The Georgetown Public Hospital Corporation (GPHC) over the past three weeks completed a back log of surgeries in its ‘Operation Hernia’.
The hospital says that it has a far way to go and will continue with similar projects as it seeks to expand its services.
The public medical institution had a backlog of persons in need of corrective Hernia operations and since November 26 this year, the hospital completed surgery on 50 persons from Georgetown and surrounding areas.
Dr. Navindranauth Ramberan, Head of the General Surgery Department at a news conference Tuesday noted that the completion of the project is a phenomenal achievement for the GPHC.
He explained that a similar exercise was conducted at the New Amsterdam Hospital.
A hernia occurs when an organ pushes through an opening in the muscle or tissue that holds it in place. For example, the intestines may break through a weakened area in the abdominal wall.
Hernias are most common in the abdomen, but they can also appear in the upper thigh, belly button, and groin areas.
Most hernias aren’t immediately life-threatening, but they don’t go away on their own. Sometimes they can require surgery to prevent potentially dangerous complications.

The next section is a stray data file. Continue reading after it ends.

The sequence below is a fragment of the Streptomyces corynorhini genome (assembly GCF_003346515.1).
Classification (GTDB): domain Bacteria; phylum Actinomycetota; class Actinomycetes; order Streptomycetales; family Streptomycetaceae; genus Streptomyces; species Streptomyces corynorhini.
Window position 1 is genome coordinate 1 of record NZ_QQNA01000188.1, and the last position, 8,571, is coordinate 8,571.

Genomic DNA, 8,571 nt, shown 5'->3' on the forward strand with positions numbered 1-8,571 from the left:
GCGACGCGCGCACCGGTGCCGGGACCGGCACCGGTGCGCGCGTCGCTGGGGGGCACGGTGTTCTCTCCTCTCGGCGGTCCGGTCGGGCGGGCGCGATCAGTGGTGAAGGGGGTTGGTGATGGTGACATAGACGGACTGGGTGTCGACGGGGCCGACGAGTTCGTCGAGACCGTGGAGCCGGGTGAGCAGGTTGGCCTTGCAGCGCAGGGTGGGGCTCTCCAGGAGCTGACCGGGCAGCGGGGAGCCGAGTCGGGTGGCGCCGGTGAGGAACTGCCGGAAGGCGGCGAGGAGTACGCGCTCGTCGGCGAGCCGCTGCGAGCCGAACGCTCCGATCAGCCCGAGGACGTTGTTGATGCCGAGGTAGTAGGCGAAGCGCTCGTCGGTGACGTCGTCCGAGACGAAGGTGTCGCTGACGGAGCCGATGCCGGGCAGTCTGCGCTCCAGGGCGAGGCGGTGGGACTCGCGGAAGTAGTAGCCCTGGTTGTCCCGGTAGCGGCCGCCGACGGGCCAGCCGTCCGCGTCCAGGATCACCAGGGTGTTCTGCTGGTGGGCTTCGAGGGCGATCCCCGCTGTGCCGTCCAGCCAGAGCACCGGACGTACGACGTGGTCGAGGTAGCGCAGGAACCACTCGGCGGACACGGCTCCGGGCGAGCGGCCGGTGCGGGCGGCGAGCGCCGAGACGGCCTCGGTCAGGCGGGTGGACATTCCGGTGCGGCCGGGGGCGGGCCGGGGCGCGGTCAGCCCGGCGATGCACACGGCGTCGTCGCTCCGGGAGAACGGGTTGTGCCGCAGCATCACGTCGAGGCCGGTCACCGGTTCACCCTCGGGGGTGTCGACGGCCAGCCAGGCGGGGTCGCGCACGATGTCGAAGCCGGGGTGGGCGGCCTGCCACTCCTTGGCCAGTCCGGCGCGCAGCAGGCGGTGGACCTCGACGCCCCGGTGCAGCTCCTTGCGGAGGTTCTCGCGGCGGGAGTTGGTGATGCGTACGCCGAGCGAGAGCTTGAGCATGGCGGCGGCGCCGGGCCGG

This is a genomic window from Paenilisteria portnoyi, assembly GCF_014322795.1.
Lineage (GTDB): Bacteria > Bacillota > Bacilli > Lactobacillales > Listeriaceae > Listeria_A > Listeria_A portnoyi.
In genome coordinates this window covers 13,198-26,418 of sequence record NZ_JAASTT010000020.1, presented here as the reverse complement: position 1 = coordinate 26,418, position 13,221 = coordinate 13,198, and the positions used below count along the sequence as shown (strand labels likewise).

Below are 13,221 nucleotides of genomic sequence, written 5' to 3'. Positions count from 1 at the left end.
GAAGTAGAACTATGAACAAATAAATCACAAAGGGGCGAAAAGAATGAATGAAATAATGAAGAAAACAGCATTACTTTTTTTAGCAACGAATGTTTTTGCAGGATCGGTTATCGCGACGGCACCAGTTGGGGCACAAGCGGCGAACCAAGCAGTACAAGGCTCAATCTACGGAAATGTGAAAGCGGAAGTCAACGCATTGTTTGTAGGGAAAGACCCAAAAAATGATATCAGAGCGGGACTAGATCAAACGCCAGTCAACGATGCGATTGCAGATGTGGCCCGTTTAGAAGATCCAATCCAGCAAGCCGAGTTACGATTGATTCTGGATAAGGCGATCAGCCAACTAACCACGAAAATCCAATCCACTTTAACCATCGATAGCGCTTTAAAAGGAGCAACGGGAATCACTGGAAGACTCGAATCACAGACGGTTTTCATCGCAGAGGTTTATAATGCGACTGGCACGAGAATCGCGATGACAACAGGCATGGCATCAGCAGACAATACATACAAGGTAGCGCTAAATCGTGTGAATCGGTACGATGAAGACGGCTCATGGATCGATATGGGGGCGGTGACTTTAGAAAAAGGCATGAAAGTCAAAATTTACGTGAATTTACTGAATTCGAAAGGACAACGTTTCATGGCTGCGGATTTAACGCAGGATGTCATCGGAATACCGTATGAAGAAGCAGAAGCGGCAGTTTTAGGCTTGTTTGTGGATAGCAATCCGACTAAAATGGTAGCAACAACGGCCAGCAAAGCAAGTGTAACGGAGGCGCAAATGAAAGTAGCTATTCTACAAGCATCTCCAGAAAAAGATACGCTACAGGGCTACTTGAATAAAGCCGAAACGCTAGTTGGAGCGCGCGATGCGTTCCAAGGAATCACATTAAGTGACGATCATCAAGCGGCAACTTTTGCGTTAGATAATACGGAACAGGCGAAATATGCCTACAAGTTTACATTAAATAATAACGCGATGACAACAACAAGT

According to Dr. Ramberan, the surgery department, in an effort to help their patients, exhausted its resources. He said that most patients were operated on and discharged within a 24-hour period.
Chief Executive Officer of the public hospital, Brigadier (Ret’d.) George Lewis, said this operation was a unique experience to provide relief to some of their patients.
Brigadier Lewis explained that in 2018 the number of surgeries at the Georgetown Hospital climbed when compared to 2017.
Because of the tremendous success of this operation, the CEO announced that in early 2019, patients can look forward to the introduction of ‘Operation Fibroids’ and others in an effort to reduce backlogs in surgeries at the medical institution.